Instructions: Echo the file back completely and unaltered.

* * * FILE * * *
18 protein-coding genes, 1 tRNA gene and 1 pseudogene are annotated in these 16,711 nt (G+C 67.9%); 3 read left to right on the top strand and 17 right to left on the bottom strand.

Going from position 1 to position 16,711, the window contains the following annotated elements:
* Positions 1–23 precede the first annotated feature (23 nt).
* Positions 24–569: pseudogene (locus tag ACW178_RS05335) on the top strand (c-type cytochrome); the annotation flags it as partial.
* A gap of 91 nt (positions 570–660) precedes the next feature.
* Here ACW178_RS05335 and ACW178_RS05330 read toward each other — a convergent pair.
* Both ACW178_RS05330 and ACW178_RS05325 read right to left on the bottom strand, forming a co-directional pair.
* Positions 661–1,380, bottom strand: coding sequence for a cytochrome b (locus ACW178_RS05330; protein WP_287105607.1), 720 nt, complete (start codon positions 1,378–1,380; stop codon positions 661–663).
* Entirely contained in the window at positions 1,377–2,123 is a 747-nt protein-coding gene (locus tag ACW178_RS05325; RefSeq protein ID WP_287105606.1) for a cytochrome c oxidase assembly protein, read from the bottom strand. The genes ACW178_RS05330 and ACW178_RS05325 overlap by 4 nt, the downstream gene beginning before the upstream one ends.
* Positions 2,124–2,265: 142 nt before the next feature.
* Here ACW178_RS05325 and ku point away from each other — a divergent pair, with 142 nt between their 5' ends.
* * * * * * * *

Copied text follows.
18 protein-coding genes, 1 tRNA gene and 1 pseudogene are annotated in these 16,711 nt (G+C 67.9%); 3 read left to right on the top strand and 17 right to left on the bottom strand.

Going from position 1 to position 16,711, the window contains the following annotated elements:
* Positions 1–23 precede the first annotated feature (23 nt).
* Positions 24–569: pseudogene (locus tag ACW178_RS05335) on the top strand (c-type cytochrome); the annotation flags it as partial.
* A gap of 91 nt (positions 570–660) precedes the next feature.
* Here ACW178_RS05335 and ACW178_RS05330 read toward each other — a convergent pair.
* Both ACW178_RS05330 and ACW178_RS05325 read right to left on the bottom strand, forming a co-directional pair.
* Positions 661–1,380, bottom strand: coding sequence for a cytochrome b (locus ACW178_RS05330; protein WP_287105607.1), 720 nt, complete (start codon positions 1,378–1,380; stop codon positions 661–663).
* Entirely contained in the window at positions 1,377–2,123 is a 747-nt protein-coding gene (locus tag ACW178_RS05325; RefSeq protein ID WP_287105606.1) for a cytochrome c oxidase assembly protein, read from the bottom strand. The genes ACW178_RS05330 and ACW178_RS05325 overlap by 4 nt, the downstream gene beginning before the upstream one ends.
* Positions 2,124–2,265: 142 nt before the next feature.
* Here ACW178_RS05325 and ku point away from each other — a divergent pair, with 142 nt between their 5' ends.